Water Safety for Children with Epilepsy or Seizures
Children and teens with epilepsy or seizures have a greater risk of drowning than other children. The most common place where children and adults with epilepsy drown is in a bathtub. Swimming pools are also places where seizures are likely to lead to drowning. Most drowning events are silent and happen within minutes. Here are some ways to keep your child safe around water.
If they are well controlled with medication, go with the guidelines you have.
If poorly controlled, do not swim or swim only with one to one supervision.
Always check in with the lifeguard on duty, whether you are getting are getting in with your child or not. If you can see warning signs such as an aura, tell the lifeguard.
Always stay with your child when she takes a bath.
When your child is old enough to want to bath alone, she can shower instead of taking baths.
You can start teaching your young child to shower with a handheld sprayer in the bathtub. Make sure the drain is open.
Keep the bathroom door unlocked and open.
If your child falls often during seizures, consider using a tub seat with a safety strap. Put a rubber bath mat on the floor of the shower. A hand-held shower nozzle may work better when using a seat.
Always watch your child closely in all water activities even if a lifeguard is on duty. You know your child best.
Swim with your child or always have your child swim with someone who swims well enough to help if your child has a seizure in the water.
Make a plan if your child has a seizure while swimming. Include steps to assist your child, when to call for help (911), and noting the time of onset. Talk about the plan with the whole family and include planning for pools and open water. Often lifeguards have had no real life experience with seizures and may or may not know what to look for.
Enroll your child in swimming lessons. If seizures are frequent, consider private lessons. Often teachers will leave the rest of the class at the wall and work with one student at a time. If there is a not a lifeguard on the deck, your child may be at risk. Tell the teacher your child has epilepsy or seizures. Give them signs to look for as a warning of an oncoming seizure.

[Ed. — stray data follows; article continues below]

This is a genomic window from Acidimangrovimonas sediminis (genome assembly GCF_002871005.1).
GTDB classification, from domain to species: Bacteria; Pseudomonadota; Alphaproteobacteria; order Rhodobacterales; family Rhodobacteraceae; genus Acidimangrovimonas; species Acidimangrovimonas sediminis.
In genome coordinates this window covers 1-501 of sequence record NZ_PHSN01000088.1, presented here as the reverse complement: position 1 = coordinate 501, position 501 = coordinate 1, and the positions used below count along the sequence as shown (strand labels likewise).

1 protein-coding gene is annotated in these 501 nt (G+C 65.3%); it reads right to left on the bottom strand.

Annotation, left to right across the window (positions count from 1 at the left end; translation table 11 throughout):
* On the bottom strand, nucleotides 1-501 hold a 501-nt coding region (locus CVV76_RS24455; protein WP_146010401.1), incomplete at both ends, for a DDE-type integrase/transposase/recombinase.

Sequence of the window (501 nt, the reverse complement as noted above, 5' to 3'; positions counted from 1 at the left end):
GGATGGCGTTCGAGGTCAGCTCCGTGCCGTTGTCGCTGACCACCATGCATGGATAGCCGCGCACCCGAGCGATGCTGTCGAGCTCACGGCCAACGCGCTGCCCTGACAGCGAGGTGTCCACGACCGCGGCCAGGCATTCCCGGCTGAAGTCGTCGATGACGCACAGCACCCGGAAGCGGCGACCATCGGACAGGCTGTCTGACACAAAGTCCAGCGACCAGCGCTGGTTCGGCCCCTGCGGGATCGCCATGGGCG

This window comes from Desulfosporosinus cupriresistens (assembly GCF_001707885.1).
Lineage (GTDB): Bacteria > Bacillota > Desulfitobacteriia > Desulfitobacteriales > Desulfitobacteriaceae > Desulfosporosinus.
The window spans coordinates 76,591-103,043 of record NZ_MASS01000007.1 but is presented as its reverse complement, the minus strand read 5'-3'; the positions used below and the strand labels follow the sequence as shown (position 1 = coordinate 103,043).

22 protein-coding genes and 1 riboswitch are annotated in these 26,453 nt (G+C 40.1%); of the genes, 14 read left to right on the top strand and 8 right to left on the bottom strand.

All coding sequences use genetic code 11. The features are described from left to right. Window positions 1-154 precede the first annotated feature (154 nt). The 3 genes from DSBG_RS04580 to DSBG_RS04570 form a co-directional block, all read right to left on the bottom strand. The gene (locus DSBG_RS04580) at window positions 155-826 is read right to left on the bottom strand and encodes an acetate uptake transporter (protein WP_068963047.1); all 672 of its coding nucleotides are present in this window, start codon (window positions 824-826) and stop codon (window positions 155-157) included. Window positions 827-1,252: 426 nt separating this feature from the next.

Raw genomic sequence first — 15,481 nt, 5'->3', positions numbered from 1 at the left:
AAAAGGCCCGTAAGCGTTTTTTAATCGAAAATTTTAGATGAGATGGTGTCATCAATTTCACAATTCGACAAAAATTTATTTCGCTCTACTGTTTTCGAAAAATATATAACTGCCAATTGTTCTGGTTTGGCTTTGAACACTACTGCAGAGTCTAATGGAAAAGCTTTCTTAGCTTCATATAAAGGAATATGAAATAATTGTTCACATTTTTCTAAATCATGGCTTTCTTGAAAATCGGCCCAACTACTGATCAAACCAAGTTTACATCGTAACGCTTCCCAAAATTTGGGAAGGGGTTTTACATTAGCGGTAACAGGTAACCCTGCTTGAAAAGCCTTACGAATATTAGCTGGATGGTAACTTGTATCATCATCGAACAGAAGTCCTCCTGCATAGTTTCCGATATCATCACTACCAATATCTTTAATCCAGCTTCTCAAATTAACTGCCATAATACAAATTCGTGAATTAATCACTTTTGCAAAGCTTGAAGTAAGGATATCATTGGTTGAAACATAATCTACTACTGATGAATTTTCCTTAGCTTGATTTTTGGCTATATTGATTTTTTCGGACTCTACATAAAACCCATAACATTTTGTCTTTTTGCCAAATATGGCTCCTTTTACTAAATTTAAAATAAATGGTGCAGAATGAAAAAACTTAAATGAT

Make sure that your child swims in a pool with a lifeguard. If your child has poorly controlled seizures, tell the lifeguard.
Avoid swimming in open water, like lakes or rivers unless your child is well supervised and wearing a life vest. A life vest provides an important extra measure of safety.
Have your child wear a brightly colored swimsuit and life jacket so she is easier to see.
Be aware of activities that will tend to increase seizure activity for your child, such as dehydration, exhaustion, time of day, etc.. Guard against swimming while these are present.
Always have your child wear a life vest when on a boat, raft, dock or close to water.
Make sure that other adults in the boat wear a life vest as well to serve as role models and be better prepared in an emergency.
Have your child sit down in a boat, not on the edge.
If you can, carry a cellular phone in case of emergency.
Have a plan in place should a seizure occur while boating.
Other Water Safety Tips
Check your home for drowning hazards, such as ponds, pools, cisterns and buckets.
Keep the toilet lid down.
Set the water temperature low so your child won't be scalded.
Make sure shower and bath drains run quickly and are not blocked.
Be on alert when using buckets and never leave them out when they contain fluid.
Have your child wear a life vest when near ponds, lakes, rivers, or the ocean.
Ask your child's nurse or doctor for special tips to keep your child safe around water.
Check whether your child's seizures are under sufficient control to allow swimming.
Check with your doctor or primary provider to be sure your child can use hot tubs. If ok, make sure your child is supervised at all times and the temperature is safe.
If a Seizure Occurs in the Water:
Support your child's head and keep her face out of the water.
Bring her to the shore or side of the pool and place her on her side.
Check her airway. If water has been ingested or breathing is labored, get medical treatment.
***You should always swim with a swim buddy seizure or not. Never swim alone***